Those last two studies are NOT randomized - meaning they just looked at who wears a brace vs who doesn't. Is someone who wears a brace more likely to ski more conservatively and/or rehab more cautiously than someone who doesn't? Definitely. So there is no way to isolate the effect of bracing from the effect of being the type of person that wears a brace. This is why non-randomized studies are not acceptable evidence for determining which treatment to use - they are only for generating hypotheses that should be later tested in an randomized trial. Trials have been run on braces and they indicated no benefit, but they have not specifically been done on skiers (primarily because randomized control trials are extremely expensive and nobody is going to make any money off of telling people to not brace their knees)
TLDR: you can either trust two inadequate studies specific to skiers supporting bracing, or a multitude of adequate studies across a variety of sports that do not support it.
Your doctor and physio recommend the brace because it is the "standard of care", meaning it is what other physicians commonly do and it is probably what they were taught when they went through school/residency - NOT because there is good evidence for it. This protects them from a lawsuit if you were to re-injure your knee and try to sue them for whatever reason. Not to shit on doctors - I'll be one in May (hence my interest in this type of thing)- but this is one example of where the data does not support common practice.
Thanks for posting. I will check these out when I have time. I don't however agree that skiers who wear braces are necessarily more cautious after the first year. I can see the logic, but I would not want to definitively state it without a study. I would agree that braced skiers are more likely to ski cautiously during the first year, I just don't know if they would afterwords. I would agree that they would be more likely to rehab cautiously, I just don't know about the skiing part. Like I said, I would be curious to see a study about this so that I could evaluate the methodology and the results.
Did the studies you are posting consult statisticians? If not they should have. I'm not saying they have reached false conclusions, and like I said I have not looked at them yet. I have seen numerous studies reach spurious conclusions because the people who are in charge don't know how to properly evaluate statistics. In many cases it takes a professional to do that. Economists tend to be very good at it, so do physicists. Biologists tend to be okay, although there are some biologists who have made contributions to statistics. People in fields like sociology tend to be horrible. When I read a sociology study I take everything with a grain of salt. Lots of them took one stats class and think they know enough to evaluate their findings, they usually don't. Scientists take more math and thus are usually able to wrap their brains around results more effectively than those in the social sciences. But the bottom line is that those outside statistics should always consult a professional. They should do so before and after the study. Unfortunately many of them don't.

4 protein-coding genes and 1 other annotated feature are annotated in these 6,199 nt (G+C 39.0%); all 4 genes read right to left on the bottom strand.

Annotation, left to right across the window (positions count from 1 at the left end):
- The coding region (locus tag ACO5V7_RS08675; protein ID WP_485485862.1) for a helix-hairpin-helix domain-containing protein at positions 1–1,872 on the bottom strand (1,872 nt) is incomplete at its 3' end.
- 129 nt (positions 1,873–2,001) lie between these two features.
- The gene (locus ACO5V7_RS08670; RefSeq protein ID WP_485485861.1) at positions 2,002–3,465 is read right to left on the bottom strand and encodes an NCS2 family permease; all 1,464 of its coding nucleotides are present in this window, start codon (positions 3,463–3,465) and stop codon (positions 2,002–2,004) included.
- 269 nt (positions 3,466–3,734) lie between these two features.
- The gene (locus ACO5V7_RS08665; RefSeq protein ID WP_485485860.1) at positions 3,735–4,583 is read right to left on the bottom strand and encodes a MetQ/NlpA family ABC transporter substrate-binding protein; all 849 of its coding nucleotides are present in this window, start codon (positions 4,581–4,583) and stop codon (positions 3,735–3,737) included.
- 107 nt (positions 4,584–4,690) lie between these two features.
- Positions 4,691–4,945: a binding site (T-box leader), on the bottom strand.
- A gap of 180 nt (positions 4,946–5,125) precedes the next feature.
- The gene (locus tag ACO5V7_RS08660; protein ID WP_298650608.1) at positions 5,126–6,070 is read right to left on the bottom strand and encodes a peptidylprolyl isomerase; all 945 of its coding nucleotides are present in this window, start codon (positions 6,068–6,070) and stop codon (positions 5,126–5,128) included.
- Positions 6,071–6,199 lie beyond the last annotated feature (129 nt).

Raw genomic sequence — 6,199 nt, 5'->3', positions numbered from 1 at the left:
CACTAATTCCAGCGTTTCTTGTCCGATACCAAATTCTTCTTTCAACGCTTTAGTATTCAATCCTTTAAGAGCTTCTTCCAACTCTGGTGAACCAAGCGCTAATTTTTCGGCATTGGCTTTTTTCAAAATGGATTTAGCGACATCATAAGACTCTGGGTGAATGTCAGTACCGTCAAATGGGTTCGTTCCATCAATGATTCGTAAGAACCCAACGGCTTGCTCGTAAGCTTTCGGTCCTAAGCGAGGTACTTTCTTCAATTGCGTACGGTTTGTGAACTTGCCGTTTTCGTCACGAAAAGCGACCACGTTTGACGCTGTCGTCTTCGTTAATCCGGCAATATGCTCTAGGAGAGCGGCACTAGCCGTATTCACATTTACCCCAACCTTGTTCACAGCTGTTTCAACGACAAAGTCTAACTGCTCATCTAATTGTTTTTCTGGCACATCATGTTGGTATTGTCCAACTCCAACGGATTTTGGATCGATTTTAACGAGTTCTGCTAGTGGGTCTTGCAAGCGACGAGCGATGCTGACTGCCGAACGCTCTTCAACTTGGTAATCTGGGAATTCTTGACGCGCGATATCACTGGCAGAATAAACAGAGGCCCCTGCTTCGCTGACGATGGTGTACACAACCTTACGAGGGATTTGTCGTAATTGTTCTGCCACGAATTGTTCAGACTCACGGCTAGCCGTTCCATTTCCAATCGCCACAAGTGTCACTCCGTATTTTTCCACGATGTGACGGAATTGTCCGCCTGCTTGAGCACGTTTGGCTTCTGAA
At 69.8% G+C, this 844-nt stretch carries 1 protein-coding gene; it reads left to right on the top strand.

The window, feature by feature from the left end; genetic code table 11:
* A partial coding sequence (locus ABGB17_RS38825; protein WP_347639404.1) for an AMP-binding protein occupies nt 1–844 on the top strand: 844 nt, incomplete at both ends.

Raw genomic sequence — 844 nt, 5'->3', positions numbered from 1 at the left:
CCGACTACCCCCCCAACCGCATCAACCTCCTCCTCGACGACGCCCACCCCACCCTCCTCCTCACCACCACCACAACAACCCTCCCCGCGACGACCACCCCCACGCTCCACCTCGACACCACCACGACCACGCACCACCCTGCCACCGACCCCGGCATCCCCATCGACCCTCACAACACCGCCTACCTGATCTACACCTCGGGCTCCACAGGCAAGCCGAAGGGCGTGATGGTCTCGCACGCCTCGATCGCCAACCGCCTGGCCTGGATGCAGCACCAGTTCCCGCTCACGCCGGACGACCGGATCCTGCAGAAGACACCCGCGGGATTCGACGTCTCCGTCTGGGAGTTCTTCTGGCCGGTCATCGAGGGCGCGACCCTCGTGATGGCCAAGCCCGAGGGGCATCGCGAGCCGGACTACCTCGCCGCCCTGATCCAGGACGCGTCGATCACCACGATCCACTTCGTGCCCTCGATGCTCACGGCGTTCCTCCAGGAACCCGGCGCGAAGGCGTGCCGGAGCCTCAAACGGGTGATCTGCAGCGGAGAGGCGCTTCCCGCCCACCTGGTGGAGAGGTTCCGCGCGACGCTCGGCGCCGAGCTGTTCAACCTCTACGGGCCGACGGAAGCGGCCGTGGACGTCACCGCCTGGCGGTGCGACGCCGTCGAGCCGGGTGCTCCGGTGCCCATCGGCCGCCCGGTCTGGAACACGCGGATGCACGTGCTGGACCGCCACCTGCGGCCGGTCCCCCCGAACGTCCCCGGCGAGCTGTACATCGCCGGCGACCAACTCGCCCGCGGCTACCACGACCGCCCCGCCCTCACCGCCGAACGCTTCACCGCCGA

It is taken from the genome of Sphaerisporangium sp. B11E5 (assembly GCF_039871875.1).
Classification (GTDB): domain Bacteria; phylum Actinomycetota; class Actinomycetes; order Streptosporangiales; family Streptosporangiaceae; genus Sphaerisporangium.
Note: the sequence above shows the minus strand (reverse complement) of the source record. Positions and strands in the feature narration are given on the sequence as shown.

I am a fellow of the society of actuaries with an M.S. in statistics, so I actually know what randomized means, and yes, I don't see how you could run a randomized experiment on something like this. Unfortunately I would think that studies like this would be observational, although I would have to look over yours to see for sure. Like I said, I don't see how you could do an experiment on something like this, as you can't tell some people to wear one and some people not to, then perform tests. It is like smoking, with most studies you simply have to observe, you can't tell people to smoke, which would be your treatment, you can only observe the effects of something on smokers vs. nonsmokers. You can't really assign treatments to people in this case, they will just wear a brace or not. That's unfortunate, but I don't see any way around that. I wear the brace not just for my ACL, but for anything else that has to do with my knee. Like I said, it could prevent a hyper-extension, which is reason enough to wear it regardless of whether it helps the ACL or not. When my doctor told me to wear it he did say that it could prevent other injuries, so that is a large part of why I am doing it.
The one thing I don't like is the cost statement. I'm going to do something regardless of the cost, within reason. $1,000 is not a big price to pay for something that might well increase my safety, so I don't think that should be included in the decision making. My insurance paid for most of it, but I would have gotten it anyway.
Anyway, thanks for posting. I will check it out when I get a chance.
californiagrownIn that case why do you not have 2 knee braces, a leatt neck brace, a pressure suit and couple shoulder braces? Haha.
Obviously I'm exaggerating, but I'm sure you get what I mean. Everyone has to decide if the possible protection is worth the loss of mobility, cost, and general PITA that various protection devices require.